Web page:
The Republic of Ireland, often called Eire, is the largest portion of the island lying to the west of Great Britain between the Atlantic Ocean and the Irish Sea (the northeastern corner of the island is occupied by Northern Ireland, part of the United Kingdom).
It shares with the rest of the British Isles a mild, changeable climate with very rare extremes of heat or cold. Ireland is even more influenced by the warm waters of the North Atlantic than England and, consequently, its climate is a little wetter the year round, milder in winter and cooler and cloudier in summer.
This mild, rainy climate is particularly favourable to the growth of grass and moss and for this reason Ireland has been called the 'Emerald Isle'.
The driest parts of the country are the east and south (see the tables for Dublin and Cork). The east and the interior (see the table for Mullingar) have slightly warmer summers and cooler winters. The west coast is more influenced by the Atlantic and is both wetter and cloudier with particularly mild winters (see the table for Valencia Island).
Differences of weather and climate, however, are relatively small throughout the country. Snow is very rare along the west and south coasts but occurs on a few days a year in the east and on the mountains. Although there are numerous mountain ranges in Ireland, few of these exceed 800 m/2,600 ft and even at these heights snow does not lie for long.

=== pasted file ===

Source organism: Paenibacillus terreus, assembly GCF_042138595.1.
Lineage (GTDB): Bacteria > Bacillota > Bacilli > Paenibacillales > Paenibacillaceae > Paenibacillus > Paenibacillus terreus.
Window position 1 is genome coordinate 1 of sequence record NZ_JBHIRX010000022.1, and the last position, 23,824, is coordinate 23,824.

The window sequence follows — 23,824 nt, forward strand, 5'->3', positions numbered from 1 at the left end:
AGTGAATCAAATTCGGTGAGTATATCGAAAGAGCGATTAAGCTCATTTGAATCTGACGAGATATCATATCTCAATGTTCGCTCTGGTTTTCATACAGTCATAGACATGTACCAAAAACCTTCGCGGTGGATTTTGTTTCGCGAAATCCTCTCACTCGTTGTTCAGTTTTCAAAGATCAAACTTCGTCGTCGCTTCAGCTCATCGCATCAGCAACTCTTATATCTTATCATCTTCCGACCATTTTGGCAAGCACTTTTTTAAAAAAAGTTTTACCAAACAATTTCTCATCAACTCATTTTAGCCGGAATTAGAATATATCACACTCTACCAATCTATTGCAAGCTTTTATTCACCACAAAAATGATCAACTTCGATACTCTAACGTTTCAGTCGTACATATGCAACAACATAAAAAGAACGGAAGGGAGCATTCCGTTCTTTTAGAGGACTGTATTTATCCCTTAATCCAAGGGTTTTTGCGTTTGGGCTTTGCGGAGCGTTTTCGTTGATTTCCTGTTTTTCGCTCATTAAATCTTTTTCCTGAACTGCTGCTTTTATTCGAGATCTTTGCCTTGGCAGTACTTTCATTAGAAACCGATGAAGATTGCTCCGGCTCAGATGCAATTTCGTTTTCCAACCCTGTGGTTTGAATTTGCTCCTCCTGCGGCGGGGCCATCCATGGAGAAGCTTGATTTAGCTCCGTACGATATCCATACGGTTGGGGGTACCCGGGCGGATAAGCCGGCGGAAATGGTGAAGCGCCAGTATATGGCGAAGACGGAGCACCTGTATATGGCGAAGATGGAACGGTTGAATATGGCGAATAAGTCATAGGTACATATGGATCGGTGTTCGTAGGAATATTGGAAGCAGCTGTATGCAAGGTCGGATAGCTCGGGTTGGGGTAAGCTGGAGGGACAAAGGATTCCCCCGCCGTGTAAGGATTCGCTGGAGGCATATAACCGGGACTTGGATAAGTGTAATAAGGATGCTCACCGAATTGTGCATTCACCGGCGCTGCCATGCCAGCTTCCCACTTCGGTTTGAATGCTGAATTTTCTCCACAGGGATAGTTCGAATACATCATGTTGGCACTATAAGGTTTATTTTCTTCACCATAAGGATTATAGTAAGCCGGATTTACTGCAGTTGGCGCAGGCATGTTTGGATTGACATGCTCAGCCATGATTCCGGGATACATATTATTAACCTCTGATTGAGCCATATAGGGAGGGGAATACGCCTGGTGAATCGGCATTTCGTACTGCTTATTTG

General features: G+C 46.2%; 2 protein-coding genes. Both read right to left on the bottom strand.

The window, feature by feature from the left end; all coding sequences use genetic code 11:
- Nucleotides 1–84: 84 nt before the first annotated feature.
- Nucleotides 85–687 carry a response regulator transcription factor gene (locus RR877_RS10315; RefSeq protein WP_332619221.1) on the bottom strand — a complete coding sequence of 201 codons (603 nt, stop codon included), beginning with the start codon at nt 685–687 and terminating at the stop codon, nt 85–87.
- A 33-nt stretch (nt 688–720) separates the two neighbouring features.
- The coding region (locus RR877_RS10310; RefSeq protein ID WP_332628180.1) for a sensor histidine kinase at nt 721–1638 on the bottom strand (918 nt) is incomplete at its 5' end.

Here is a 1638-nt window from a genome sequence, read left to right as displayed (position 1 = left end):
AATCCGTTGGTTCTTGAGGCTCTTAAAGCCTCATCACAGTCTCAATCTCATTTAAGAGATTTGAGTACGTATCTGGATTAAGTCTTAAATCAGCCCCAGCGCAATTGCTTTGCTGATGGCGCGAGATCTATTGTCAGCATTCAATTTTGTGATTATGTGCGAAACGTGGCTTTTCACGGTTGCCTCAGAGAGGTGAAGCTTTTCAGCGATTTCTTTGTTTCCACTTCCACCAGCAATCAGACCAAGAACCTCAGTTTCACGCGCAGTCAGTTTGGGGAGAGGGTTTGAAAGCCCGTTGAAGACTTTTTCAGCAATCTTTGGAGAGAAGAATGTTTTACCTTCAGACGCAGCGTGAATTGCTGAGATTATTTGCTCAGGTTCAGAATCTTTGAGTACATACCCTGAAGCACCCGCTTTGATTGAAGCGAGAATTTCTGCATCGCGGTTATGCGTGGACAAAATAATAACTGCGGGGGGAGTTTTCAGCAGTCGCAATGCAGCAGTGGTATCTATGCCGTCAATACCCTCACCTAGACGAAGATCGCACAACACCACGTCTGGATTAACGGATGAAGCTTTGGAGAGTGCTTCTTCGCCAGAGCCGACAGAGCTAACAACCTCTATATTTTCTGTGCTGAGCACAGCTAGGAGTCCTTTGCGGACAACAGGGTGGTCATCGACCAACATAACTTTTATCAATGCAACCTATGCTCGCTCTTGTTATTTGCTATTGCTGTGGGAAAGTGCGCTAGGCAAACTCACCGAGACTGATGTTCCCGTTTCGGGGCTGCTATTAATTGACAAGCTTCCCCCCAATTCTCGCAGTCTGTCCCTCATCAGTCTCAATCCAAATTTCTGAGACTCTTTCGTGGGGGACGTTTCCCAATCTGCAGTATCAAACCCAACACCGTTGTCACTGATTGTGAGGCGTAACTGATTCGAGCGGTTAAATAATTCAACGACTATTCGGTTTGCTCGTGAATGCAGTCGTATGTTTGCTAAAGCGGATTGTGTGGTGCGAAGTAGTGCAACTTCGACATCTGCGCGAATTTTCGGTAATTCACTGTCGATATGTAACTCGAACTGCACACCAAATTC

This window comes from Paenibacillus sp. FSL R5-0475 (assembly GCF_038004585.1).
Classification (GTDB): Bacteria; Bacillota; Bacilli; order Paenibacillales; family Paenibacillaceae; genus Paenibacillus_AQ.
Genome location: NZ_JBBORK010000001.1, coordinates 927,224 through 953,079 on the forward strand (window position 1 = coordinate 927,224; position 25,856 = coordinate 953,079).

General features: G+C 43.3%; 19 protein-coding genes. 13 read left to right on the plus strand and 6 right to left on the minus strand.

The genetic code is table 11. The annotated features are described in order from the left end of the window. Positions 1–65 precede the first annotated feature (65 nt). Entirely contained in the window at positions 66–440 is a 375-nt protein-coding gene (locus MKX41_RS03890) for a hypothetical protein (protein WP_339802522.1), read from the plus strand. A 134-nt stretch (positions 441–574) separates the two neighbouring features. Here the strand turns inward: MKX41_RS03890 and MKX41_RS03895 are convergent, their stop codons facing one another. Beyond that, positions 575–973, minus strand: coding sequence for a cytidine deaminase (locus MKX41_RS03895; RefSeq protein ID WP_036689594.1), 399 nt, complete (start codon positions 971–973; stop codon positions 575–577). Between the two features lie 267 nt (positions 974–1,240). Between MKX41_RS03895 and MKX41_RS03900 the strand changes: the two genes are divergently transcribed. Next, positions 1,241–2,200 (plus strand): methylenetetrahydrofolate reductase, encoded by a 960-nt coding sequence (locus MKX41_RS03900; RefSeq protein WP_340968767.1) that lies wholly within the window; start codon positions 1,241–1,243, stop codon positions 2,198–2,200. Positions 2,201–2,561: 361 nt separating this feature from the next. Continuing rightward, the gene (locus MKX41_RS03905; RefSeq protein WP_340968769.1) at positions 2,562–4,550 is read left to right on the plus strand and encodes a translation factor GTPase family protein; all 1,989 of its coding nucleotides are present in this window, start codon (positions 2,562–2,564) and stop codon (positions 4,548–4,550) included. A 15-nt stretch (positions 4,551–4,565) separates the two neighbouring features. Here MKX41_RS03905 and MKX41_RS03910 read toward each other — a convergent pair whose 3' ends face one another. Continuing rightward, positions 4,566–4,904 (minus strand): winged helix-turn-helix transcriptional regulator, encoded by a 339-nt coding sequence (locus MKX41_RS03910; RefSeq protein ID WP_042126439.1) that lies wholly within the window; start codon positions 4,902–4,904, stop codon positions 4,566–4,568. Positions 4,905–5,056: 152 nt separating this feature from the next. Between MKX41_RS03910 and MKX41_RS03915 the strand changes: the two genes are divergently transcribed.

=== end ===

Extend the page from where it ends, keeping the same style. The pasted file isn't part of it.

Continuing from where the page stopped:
In the wetter west of the country rain is frequent but on many days it is very light and in the form of drizzle. The sunniest parts of the country are the east and south coasts, with sunshine hours averaging from two a day in winter to six in midsummer.
Over most of Ireland spring is the driest time of the year and May is the sunniest month. Except in the extreme east around Dublin, autumn and winter are the wettest seasons. Occasional severe weather in winter takes two forms: storms and gales which particularly affect the west; and rare spells with frost and snow when cold easterly or northerly winds bring severe weather to the whole British Isles.
For Northern Ireland, see the table for Belfast.
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